Discharged just last year, Army veteran Larry Hamm said he was nearly forced to have a “Dollar Store Christmas” and purchase some inexpensive toys for his seven children.
The North Las Vegas family will still have a humble holiday, but the Hamms received a shipment of gifts Tuesday from the Boot Campaign, a nonprofit agency providing financial help to service members and veterans.
The group worked with Armed Services YMCA and Operation Homefront to deliver Christmas gifts nationwide to 80 military families that demonstrated a financial need, including the Hamms.
“It’s amazing because we were really poor to say the least,” said Hamm, a former Army mechanic who now works part time as a dog groomer and studies social work as a full-time student at UNLV.
“The only thing we can really afford is food,” Hamm said. “My (bank) account is negative, negative, negative, but we’re making it.”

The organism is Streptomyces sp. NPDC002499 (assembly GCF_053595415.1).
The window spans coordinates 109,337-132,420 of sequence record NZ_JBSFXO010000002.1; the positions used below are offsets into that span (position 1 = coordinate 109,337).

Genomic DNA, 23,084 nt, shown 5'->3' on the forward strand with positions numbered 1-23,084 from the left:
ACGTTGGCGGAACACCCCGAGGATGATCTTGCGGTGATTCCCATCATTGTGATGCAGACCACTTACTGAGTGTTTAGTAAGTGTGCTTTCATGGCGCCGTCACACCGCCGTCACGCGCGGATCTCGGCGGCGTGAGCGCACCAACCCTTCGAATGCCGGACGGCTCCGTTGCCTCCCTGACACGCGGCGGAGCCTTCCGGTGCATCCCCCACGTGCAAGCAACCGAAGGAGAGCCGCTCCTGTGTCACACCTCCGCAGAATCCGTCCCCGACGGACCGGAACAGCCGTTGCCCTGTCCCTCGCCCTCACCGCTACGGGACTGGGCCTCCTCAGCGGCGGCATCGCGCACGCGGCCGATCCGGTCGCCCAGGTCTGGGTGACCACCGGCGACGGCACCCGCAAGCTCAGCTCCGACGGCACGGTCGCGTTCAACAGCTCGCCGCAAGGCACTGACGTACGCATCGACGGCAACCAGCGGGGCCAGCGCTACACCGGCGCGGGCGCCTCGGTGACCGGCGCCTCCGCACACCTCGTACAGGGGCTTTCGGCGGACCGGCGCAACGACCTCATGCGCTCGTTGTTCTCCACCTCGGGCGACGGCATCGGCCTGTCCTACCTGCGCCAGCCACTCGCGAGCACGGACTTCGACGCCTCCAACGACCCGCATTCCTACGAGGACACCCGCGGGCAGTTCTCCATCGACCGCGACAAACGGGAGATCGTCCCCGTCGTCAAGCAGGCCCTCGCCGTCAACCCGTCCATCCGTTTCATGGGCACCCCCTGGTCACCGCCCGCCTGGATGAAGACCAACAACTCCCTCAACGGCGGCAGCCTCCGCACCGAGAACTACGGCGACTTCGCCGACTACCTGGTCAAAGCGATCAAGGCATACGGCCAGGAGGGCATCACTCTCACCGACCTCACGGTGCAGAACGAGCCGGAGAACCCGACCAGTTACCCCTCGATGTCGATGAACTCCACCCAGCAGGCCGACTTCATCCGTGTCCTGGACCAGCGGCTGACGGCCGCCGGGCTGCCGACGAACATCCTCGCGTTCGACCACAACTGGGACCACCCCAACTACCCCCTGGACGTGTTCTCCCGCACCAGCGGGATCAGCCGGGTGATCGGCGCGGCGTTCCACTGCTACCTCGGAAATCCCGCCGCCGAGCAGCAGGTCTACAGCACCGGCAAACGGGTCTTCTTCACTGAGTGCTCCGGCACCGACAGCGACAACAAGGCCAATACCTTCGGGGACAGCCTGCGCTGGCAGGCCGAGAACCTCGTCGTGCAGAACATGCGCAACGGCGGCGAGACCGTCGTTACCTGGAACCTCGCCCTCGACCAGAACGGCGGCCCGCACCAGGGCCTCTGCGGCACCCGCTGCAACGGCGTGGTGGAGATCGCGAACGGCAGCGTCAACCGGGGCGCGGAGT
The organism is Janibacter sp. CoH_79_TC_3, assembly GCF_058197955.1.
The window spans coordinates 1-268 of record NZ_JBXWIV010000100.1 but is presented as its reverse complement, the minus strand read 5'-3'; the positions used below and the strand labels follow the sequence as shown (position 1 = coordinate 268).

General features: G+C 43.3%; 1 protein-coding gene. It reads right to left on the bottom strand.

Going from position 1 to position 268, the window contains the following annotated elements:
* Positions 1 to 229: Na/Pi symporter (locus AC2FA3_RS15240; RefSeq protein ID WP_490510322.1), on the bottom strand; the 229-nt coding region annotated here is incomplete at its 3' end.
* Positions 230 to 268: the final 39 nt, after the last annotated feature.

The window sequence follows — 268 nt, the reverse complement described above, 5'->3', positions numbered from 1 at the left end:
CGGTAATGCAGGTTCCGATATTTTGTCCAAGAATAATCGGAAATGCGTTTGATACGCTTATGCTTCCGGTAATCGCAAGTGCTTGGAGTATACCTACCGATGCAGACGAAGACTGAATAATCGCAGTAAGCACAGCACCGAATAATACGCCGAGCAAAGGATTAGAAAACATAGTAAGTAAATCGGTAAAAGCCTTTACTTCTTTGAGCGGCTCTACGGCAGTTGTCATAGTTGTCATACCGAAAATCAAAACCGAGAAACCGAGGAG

His wife, Aaron, gave birth on Saturday to their seventh child, Quinn, who remained hospitalized Tuesday with breathing problems.
Family gifts of an Elf on the Shelf, elf pets and elf books were opened by the rest of the Hamm children: Katie, 12; Clayton, 11; Larry, 10; Bethannie, 9; Olivia, 6; and Alexander, 3.
“I’m really thankful because my parents usually get the gifts, but this year they couldn’t,” Katie said. “This time, these people helped, and I’m really thankful for that.”
The family was nominated by a worker from the Veterans Administration who was familiar with Hamm’s post-traumatic stress disorder, which was diagnosed last year and linked to an eight-month deployment to Iraq in 2011.
Boot Campaign CEO Shelly Kirkland said she wanted to help the Hamms to “make their Christmas a little brighter and let Larry know that we appreciate his service.”
During her husband’s eight-year Army career, Aaron Hamm said she volunteered several times with the Boot Campaign as a way to give back.
The gifts delivered Tuesday, she said, came full circle.
“You never know when you’re going to be in that position, when you’re going to need somebody to feel some compassion for you,” Aaron Hamm said. “It’s different being on the other side and needing it.”